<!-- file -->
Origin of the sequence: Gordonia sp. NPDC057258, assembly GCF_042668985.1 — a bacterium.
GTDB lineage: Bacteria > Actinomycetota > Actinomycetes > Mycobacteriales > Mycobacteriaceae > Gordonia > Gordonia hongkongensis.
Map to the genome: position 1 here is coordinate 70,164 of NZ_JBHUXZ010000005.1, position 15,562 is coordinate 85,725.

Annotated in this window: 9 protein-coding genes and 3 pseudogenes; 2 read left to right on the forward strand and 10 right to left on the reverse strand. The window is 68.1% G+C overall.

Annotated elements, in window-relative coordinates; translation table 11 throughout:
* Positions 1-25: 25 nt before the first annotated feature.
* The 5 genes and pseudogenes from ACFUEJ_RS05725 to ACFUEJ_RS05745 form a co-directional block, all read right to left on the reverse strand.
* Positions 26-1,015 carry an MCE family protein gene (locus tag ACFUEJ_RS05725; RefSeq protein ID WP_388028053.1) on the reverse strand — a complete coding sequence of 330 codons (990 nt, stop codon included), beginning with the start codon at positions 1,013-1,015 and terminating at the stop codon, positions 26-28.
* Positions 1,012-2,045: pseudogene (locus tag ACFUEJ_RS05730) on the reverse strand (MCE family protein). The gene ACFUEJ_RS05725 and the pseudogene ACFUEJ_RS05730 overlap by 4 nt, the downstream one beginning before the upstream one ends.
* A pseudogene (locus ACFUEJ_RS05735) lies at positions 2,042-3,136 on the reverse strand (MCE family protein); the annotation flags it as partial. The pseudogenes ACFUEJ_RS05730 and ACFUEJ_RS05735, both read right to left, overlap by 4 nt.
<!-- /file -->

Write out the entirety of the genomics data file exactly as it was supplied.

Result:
Origin of the sequence: Gordonia sp. NPDC057258, assembly GCF_042668985.1 — a bacterium.
GTDB lineage: Bacteria > Actinomycetota > Actinomycetes > Mycobacteriales > Mycobacteriaceae > Gordonia > Gordonia hongkongensis.
Map to the genome: position 1 here is coordinate 70,164 of NZ_JBHUXZ010000005.1, position 15,562 is coordinate 85,725.

Annotated in this window: 9 protein-coding genes and 3 pseudogenes; 2 read left to right on the forward strand and 10 right to left on the reverse strand. The window is 68.1% G+C overall.

Annotated elements, in window-relative coordinates; translation table 11 throughout:
* Positions 1-25: 25 nt before the first annotated feature.
* The 5 genes and pseudogenes from ACFUEJ_RS05725 to ACFUEJ_RS05745 form a co-directional block, all read right to left on the reverse strand.
* Positions 26-1,015 carry an MCE family protein gene (locus tag ACFUEJ_RS05725; RefSeq protein ID WP_388028053.1) on the reverse strand — a complete coding sequence of 330 codons (990 nt, stop codon included), beginning with the start codon at positions 1,013-1,015 and terminating at the stop codon, positions 26-28.
* Positions 1,012-2,045: pseudogene (locus tag ACFUEJ_RS05730) on the reverse strand (MCE family protein). The gene ACFUEJ_RS05725 and the pseudogene ACFUEJ_RS05730 overlap by 4 nt, the downstream one beginning before the upstream one ends.
* A pseudogene (locus ACFUEJ_RS05735) lies at positions 2,042-3,136 on the reverse strand (MCE family protein); the annotation flags it as partial. The pseudogenes ACFUEJ_RS05730 and ACFUEJ_RS05735, both read right to left, overlap by 4 nt.